• Dr. John McDougall cookbook & website recipes (free webinars)
• Dr. Joel Kahn book
• Dr. Michael Klaper website
• Dr. Jeff Novick website
• Dr. Michael Greger website
• Dr. Pam Popper website
• The Engine 2 Diet website & cookbook
8. Sometimes it’s easier to make the transition with a little help. Look at the resources below for pre-made foods.
• Forks Over Knives – subscription meal delivery
• PlantPure Nation – Frozen Jumpstart meals by delivery
• Engine 2 – look for these foods at Whole Foods
• Dr. McDougall’s Right Foods – look for these foods at Whole Foods
9. Consider some continuing education courses.
10. Where to eat out? It can be extra challenging to eat out low fat, whole food, plant-based, however you can find vegan restaurants and restaurants that offer vegan menu items by using HappyCow.net. They also have a great app by the same name to put on your phone to find dining options while out or traveling.
What can you expect if you change over to a low fat, whole food, plant-based lifestyle?
Lower risks of heart disease, cancer, diabetes, Alzheimer’s disease, being overweight, increased energy, and increased feeling of health & wellbeing.
Please let me know in the comment section below any other helpful tips you’d like to see listed on this page. Thank you!
Notes from Dr. Garth Davis
First off, there is no question in my mind that a whole foods plant based diet is the best diet for the vast majority of the population. The scientific evidence, as outlined in my book, is utterly compelling. BUT:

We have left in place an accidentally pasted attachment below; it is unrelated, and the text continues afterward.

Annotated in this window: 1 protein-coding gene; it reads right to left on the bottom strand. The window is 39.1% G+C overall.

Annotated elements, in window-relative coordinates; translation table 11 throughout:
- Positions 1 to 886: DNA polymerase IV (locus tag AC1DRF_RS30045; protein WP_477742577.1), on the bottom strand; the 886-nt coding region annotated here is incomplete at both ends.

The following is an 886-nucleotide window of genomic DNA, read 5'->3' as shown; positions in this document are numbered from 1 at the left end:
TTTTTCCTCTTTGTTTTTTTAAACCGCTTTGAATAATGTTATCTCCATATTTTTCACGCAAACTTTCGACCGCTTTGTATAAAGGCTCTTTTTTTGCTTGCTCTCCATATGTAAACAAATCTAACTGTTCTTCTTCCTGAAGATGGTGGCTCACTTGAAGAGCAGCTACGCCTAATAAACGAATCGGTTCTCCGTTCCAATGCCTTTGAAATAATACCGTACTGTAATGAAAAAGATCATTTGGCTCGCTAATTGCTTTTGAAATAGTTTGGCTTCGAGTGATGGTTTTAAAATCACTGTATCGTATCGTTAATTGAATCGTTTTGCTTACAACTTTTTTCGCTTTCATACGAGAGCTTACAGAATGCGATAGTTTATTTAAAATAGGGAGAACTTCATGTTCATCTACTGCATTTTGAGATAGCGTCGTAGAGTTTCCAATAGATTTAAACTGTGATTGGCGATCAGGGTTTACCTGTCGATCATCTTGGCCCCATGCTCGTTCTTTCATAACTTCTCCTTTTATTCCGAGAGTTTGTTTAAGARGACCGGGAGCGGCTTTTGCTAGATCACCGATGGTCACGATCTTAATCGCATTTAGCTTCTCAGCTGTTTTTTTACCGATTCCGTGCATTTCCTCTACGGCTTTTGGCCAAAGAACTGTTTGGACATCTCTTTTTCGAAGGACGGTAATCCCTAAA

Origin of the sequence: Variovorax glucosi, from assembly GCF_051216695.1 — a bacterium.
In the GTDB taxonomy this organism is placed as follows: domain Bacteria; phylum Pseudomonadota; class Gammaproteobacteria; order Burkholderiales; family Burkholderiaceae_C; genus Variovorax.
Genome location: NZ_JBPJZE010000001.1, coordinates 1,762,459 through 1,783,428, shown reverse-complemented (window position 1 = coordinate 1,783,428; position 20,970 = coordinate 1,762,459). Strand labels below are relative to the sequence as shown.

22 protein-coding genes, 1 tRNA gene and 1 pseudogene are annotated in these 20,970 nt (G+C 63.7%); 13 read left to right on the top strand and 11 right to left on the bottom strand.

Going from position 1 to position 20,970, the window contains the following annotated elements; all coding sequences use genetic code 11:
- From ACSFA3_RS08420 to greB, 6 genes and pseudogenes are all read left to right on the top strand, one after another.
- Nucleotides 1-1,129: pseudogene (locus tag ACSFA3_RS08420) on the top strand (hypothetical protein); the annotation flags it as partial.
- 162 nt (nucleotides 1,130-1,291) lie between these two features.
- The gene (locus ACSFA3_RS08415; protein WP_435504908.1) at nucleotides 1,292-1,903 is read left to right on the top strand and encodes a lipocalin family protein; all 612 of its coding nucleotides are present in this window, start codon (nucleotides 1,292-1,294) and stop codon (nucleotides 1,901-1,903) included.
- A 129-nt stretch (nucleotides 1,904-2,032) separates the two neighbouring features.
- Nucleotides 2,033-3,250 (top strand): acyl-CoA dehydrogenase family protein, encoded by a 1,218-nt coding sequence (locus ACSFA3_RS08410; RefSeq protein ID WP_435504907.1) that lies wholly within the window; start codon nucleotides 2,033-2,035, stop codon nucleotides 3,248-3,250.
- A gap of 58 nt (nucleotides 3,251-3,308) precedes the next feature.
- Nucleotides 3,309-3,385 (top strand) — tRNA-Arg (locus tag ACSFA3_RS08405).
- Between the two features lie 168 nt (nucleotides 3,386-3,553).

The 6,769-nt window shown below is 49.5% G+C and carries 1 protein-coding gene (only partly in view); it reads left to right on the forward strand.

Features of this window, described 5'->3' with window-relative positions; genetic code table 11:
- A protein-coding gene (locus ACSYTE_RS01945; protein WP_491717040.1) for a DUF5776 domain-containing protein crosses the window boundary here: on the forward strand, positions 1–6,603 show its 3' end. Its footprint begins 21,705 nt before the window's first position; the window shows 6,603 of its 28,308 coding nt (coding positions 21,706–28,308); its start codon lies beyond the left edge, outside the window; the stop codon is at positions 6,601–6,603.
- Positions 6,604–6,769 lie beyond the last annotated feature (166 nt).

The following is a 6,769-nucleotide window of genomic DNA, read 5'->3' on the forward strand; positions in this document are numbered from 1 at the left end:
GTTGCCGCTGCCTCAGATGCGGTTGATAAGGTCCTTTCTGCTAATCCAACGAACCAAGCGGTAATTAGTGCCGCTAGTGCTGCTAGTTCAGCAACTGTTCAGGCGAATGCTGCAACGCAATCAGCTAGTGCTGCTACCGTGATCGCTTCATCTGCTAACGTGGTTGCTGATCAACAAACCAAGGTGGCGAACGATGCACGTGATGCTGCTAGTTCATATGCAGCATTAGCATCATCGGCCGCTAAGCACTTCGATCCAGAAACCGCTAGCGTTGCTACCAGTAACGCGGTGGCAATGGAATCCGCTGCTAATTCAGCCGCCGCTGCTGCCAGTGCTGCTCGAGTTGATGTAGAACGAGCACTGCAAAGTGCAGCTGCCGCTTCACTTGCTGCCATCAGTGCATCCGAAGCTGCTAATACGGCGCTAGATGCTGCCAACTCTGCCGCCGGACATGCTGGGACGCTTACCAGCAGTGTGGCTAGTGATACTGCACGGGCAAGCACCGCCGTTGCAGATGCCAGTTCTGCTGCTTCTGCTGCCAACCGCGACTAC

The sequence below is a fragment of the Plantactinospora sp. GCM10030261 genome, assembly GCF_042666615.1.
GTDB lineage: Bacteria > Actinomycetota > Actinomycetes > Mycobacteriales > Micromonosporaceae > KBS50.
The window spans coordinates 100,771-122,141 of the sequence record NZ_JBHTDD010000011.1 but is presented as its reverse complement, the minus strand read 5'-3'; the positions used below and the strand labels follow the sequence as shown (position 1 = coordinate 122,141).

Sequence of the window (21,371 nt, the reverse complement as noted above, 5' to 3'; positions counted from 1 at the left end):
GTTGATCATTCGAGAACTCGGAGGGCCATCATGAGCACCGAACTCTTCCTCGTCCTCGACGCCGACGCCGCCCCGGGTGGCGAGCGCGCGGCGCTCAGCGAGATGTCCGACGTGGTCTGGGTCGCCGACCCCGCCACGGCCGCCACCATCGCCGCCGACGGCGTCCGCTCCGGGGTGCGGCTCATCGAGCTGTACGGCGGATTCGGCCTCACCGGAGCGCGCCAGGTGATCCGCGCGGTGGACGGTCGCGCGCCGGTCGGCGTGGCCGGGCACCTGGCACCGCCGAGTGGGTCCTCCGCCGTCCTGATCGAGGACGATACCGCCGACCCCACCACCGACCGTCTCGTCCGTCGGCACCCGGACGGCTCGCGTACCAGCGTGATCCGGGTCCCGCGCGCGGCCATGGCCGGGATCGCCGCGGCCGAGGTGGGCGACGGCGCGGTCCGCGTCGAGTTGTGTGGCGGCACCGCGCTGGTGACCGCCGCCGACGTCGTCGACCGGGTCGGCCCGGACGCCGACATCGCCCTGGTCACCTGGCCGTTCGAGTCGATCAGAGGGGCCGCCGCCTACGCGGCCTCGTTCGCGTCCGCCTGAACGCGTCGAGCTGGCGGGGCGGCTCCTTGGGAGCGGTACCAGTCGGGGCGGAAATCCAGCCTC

1) A plant based diet is not meant to be used in place of western medical care. If you have an illness, plant based diets can help. Great during chemo, fantastic for heart disease, BUT if you need medical treatment then get medical treatment!!!!
2) Plant based diets are great for preventing cancer, but it does not mean you will definitely not get cancer. In studies vegans get less cancer, BUT they still get cancer. Genetics and environmental toxins play a part in disease. Plant based diets decrease, but do not eliminate, risk. And, as above, if you have cancer then plant based diets are great for treatment and prevention of recurrence, BUT still get treated!
3) Heart disease is very well treated with plant based diets BUT certain people have genetic defects where they will have high cholesterol regardless and should definitely go on statins.
4) You can still gain weight on a plant based diet. Well, if it was truly plant based it would be very difficult. It is usually the processed foods and oils that lead to the weight gain, but I have seen morbidly obese vegans in my office. It is rare but I do see it. So if you think that the vegan brownies are somehow healthier and OK to eat, you may end up gaining weight, and wrongfully blaming the diet.
5) Finally, if you make a huge change and go from a standard American diet to a vegan diet, you may not feel good in the beginning. So many people tell me they switched to plant based diet but felt horrible and quit. You cannot go from the average 10 gm fiber a day to 40 gm fiber without serious GI upset. Part of this is due having a micro biome that has adjusted to the heavy meat intake. My recommendations are to take it slowly. Switch out one meal at a time. Aim to go up 5 gm fiber every week. Also take beano or enzymes with meals. Finally adding a probiotic helps for many people. Eventually your body adjusts and you will feel fantastic!Carla Golden is a vegan nutritionist and a massage therapist in private practice specializing in therapeutic essential oils. With a Bachelor of Science degree in Holistic Health & Healing, she enjoys helping others discover the benefits and liberation inherent in a whole food, plant-based vegan diet. The Vegan Key™ is her newest online nutrition program based on tried and true methods which foster performance, vitality, and purpose. Join Carla in person at a Palmetto Plant Eaters Club meeting!